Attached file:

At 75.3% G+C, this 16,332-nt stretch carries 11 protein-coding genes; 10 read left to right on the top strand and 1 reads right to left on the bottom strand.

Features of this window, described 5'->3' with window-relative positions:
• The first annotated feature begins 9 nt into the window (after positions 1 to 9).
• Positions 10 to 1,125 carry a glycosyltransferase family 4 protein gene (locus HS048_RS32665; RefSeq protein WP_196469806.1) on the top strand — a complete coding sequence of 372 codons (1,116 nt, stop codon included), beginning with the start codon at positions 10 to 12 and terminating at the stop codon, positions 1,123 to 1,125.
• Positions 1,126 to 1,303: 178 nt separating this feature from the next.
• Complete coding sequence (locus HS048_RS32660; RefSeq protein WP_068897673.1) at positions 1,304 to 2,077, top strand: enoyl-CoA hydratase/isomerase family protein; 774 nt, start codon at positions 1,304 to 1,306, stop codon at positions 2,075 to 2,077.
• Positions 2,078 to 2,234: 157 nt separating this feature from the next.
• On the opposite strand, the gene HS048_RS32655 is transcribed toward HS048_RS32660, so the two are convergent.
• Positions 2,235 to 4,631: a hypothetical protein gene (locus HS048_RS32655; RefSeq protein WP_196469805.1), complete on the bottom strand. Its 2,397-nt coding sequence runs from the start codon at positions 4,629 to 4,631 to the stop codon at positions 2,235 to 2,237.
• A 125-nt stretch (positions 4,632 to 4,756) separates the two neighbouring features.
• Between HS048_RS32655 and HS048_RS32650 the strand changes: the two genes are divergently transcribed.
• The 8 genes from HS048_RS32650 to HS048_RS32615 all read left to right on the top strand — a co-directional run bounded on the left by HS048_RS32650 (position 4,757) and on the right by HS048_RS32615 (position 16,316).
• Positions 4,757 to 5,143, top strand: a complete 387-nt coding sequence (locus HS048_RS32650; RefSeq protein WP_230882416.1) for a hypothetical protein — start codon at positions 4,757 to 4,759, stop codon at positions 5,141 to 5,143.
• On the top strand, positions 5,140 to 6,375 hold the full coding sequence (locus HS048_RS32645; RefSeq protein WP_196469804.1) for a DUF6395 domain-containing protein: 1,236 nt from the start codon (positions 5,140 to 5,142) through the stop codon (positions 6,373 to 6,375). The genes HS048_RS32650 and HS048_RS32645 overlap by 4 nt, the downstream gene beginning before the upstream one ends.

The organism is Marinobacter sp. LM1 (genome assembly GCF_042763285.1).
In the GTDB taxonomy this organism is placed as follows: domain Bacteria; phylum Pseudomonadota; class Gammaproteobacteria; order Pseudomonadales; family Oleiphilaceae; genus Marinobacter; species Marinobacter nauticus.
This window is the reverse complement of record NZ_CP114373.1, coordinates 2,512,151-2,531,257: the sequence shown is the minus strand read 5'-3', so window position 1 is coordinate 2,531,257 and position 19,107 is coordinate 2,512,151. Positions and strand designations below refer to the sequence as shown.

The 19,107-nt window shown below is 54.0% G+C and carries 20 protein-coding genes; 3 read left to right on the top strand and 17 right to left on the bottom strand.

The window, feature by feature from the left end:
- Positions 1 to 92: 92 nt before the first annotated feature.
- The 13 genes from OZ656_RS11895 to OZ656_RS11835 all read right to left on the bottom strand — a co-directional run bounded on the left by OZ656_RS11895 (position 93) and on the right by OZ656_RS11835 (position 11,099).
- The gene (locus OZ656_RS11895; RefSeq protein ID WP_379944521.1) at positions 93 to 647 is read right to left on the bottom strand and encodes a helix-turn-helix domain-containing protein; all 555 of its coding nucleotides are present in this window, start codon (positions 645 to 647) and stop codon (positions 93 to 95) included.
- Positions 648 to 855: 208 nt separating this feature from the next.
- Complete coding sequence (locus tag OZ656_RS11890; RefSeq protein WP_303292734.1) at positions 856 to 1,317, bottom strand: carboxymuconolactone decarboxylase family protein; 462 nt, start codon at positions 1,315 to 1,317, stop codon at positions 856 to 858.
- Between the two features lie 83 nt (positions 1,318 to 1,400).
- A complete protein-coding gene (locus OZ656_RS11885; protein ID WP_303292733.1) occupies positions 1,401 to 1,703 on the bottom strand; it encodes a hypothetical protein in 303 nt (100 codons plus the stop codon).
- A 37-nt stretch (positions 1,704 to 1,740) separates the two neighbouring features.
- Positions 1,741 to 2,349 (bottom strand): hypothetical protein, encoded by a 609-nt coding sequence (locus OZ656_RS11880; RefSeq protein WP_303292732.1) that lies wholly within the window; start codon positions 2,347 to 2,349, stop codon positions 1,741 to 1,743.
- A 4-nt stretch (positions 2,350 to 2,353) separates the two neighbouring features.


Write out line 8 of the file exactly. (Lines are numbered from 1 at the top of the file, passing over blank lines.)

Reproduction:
• On the opposite strand, the gene HS048_RS32655 is transcribed toward HS048_RS32660, so the two are convergent.